This Day in Automotive History - July 28

William Durant, co-founder of General Motors and Chevrolet, acquired a controlling share of Locomobile on this day in 1922 and incorporated the 23 year old company into the one year old Durant Motors. 

Locomobile was formed in 1899 and built steam cars until 1903. Locomobiles, like this 1920 Touring Car, were luxury vehicles. Durant purchased the company to form a rival against Cadillac, Rolls-Royce and the like. Durant’s dreams were extinguished with the 1929 stock market crash, the same year Locomobile went out of business.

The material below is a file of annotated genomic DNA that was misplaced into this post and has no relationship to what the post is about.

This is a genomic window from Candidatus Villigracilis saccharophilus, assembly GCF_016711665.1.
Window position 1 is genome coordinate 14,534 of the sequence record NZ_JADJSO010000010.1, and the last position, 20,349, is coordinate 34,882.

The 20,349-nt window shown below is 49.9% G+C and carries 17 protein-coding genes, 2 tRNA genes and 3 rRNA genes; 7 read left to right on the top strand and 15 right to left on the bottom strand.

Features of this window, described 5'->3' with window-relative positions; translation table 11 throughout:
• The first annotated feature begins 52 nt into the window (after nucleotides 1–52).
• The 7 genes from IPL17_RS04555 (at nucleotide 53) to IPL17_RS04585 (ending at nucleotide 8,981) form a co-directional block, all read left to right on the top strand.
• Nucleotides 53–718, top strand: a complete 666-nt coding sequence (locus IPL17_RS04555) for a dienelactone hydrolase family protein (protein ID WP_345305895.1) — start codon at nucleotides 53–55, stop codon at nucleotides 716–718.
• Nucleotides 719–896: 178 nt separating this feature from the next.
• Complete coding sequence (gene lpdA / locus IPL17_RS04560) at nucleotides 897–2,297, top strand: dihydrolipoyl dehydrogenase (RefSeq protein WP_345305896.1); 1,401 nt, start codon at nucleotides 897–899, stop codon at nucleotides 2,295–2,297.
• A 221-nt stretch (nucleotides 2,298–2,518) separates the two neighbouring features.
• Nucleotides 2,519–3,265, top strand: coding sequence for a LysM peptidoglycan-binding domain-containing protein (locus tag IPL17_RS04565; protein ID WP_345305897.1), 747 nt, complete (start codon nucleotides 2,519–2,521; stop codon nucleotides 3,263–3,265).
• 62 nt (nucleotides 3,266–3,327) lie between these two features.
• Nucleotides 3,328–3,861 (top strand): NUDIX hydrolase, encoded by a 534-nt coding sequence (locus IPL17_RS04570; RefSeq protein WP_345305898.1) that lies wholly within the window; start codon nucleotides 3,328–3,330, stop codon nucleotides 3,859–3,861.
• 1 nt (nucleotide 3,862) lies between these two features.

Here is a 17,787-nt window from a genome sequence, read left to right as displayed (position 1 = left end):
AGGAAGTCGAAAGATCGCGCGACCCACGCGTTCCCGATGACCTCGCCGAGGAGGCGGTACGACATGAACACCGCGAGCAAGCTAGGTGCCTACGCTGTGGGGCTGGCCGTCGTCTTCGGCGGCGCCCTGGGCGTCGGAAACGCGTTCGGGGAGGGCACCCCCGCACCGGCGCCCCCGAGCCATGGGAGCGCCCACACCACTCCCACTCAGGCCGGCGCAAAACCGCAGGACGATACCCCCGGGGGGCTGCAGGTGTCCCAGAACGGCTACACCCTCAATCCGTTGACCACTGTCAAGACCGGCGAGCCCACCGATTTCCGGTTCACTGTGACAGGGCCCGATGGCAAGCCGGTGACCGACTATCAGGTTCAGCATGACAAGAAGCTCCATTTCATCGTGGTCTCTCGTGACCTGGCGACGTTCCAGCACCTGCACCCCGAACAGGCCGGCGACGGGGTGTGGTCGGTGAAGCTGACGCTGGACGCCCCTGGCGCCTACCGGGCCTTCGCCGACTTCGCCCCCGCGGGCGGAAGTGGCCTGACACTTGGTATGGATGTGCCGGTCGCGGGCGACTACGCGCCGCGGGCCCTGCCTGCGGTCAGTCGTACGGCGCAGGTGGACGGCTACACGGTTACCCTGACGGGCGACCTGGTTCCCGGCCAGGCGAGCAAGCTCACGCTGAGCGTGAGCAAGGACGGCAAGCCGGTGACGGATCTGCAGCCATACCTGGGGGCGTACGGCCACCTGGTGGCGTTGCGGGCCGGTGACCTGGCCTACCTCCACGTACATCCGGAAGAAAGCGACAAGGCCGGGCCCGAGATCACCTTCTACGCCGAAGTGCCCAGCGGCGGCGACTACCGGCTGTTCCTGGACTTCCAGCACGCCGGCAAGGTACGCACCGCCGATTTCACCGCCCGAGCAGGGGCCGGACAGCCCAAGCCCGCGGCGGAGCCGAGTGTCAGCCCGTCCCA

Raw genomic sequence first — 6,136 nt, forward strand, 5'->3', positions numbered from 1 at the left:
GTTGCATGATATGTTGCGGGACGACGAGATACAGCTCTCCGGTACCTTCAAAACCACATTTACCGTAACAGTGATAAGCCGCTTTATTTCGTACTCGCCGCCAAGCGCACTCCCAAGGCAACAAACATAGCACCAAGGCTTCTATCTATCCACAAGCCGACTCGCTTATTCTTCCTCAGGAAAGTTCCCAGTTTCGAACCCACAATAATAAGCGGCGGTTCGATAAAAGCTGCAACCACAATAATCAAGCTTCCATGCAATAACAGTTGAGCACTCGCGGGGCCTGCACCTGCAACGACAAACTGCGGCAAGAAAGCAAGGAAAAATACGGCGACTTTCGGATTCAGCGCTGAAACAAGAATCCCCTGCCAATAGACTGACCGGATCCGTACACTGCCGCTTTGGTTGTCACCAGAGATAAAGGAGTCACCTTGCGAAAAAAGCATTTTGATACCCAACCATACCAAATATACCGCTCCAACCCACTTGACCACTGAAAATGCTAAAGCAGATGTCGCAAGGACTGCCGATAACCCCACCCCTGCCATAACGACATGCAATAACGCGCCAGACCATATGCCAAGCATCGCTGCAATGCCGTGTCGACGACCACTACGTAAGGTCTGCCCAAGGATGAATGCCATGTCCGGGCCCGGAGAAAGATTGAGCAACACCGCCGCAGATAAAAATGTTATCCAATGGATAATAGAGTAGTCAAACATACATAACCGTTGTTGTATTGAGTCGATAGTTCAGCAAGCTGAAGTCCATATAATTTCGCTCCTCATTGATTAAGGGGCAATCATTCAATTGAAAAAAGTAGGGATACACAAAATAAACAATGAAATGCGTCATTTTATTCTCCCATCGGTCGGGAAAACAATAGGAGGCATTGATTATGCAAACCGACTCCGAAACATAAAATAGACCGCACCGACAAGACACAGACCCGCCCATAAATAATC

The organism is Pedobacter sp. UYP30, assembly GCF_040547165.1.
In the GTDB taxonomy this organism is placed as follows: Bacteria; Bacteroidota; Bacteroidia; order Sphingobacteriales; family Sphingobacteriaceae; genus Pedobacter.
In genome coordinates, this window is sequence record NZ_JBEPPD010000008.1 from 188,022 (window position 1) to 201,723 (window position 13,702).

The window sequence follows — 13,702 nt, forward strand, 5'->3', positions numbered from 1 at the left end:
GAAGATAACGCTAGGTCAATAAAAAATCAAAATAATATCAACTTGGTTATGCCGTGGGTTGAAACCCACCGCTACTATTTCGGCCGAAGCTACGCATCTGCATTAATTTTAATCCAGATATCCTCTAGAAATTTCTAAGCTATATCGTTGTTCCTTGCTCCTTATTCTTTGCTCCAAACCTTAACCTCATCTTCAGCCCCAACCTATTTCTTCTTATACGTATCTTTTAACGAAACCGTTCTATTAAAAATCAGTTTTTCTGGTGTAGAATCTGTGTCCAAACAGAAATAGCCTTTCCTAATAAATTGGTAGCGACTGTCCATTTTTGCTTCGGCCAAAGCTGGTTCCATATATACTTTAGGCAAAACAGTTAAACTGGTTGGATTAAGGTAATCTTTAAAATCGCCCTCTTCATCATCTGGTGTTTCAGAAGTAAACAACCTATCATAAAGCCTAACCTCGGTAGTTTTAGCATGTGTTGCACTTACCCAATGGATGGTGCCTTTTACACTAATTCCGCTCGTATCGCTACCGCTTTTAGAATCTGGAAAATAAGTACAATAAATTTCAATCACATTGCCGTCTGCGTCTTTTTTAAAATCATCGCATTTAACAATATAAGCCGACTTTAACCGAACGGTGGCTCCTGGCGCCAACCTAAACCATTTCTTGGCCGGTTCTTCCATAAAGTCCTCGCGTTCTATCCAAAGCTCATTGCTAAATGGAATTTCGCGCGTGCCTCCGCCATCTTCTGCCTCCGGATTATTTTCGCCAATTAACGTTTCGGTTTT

Italian F1 driver Luigi Musso was born on this day in 1924. His first and only GP win came at the 1956 Argentina Grand Prix. He died as a result of injuries sustained during an accident at the 1958 French Grand Prix when he lost control of his Ferrari.


Watkins Glen Grand Prix Raceway in Watkins Glen, New York hosted a world record crowd on this day in 1973, but it wasn’t for a race. 

Some 600,000 people gathered at the race track for a concert billed as Summer Jam at Watkins Glen.

One out of every 350 Americans packed the grounds to watch The Band, The Allman Brothers and The Grateful Dead. In a scene reminiscent of Woodstock four years earlier, concertgoers had to abandon their vehicles as far as eight miles from the venue due to traffic.


Notorious prohibition era gangsters Bonnie and Clyde lost their life in a 1934 Ford V8. 

On this day in 1973 that very car hit the auction block and sold for $175,000.